Characteristics of biodegradable implants

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Adeosun, S.O.
Lawal, G.I.
Gbenebor, O.P.
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Journal of Minerals and Materials Characterization and Engineering, 2014
The development of synthetic biomaterials for bone fixations has greatly enhanced orthopedic surgery efficiency over the last two decades. With the advancement in medical technology, several materials such as metals, ceramics, polymers and composites have been considered over the years for possible implantation into the body. These materials however, must have the following required properties that will qualify them as potential medical devices: biocompatibility, mechanical properties, corrosion resistance, creep resistance, etc. The quest in making up for the disadvantages of metallic fixations has culminated in a paradigm shift to the use of biodegradable polymers. Biodegradable polymers are light-weight materials with low elastic moduli between 0.4 - 7 GPa. These materials can be engineered to degrade at rates that will slowly transfer load to the bone. In addition, complications like corrosion, release of metal ions and stress shielding associated with metal implants are eliminated. This review considers studies carried out on most commonly investigated and widely used synthetic biodegradable polymers, their successes and limitations. It also provides process for efficient utilization of these polymers as bone fixtures without inflammation and stress shielding.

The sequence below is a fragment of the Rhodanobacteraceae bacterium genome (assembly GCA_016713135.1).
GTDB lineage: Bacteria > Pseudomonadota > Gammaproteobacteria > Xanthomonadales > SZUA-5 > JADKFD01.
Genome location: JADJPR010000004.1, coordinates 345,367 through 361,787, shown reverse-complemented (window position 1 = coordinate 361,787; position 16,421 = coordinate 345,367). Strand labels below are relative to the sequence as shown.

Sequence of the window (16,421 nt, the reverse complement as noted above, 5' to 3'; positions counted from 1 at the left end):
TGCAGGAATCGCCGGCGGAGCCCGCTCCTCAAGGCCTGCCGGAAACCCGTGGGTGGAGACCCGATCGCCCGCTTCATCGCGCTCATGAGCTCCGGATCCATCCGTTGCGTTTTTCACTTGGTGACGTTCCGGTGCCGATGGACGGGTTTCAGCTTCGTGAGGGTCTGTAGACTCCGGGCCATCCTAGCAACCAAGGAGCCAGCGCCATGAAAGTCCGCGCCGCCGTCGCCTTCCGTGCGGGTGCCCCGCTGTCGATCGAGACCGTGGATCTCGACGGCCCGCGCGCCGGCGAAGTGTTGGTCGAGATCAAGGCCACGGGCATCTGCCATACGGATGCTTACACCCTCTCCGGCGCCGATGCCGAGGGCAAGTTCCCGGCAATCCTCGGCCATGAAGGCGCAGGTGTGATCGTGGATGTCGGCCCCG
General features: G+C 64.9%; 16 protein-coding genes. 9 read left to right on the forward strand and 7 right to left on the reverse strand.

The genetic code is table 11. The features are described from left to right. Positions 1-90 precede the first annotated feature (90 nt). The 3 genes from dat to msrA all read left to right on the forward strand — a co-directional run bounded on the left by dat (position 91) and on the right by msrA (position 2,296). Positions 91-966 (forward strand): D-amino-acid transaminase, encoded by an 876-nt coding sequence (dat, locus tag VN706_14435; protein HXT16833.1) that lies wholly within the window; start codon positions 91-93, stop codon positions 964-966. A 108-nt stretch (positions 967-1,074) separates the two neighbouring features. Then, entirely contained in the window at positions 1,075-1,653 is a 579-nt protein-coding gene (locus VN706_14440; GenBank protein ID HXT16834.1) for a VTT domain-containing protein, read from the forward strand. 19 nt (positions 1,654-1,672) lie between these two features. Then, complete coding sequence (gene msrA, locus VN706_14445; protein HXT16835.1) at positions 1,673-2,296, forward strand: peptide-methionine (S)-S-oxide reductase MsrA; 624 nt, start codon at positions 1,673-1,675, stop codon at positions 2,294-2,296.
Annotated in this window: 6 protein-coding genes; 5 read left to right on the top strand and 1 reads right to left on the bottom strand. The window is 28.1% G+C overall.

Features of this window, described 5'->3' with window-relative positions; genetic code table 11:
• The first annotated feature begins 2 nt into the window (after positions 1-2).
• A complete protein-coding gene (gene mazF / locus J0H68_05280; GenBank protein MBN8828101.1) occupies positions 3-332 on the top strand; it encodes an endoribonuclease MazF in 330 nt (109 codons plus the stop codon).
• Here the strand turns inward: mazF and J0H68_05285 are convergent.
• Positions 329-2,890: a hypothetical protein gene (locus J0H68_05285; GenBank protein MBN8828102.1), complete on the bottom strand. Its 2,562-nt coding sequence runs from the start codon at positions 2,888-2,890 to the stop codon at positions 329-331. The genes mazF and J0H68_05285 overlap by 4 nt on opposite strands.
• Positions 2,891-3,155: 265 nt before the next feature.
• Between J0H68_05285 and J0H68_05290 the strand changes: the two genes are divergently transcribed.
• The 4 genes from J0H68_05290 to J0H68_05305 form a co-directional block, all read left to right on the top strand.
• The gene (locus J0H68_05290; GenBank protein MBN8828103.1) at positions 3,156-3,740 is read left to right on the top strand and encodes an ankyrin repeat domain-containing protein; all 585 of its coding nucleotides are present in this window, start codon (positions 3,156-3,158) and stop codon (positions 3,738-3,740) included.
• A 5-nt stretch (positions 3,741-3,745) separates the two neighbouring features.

Staff publications
Biodegradable , Elastic Moduli , Inflamation , Orthopedics , Stress shielding , Research Subject Categories::TECHNOLOGY
Adeosun, S.O., Lawal, G.I., Gbenebor, O.P. (2014). Characteristics of biodegradable implants. Journal of Minerals and Materials Characterization and Engineering, 2014, 2: 88-106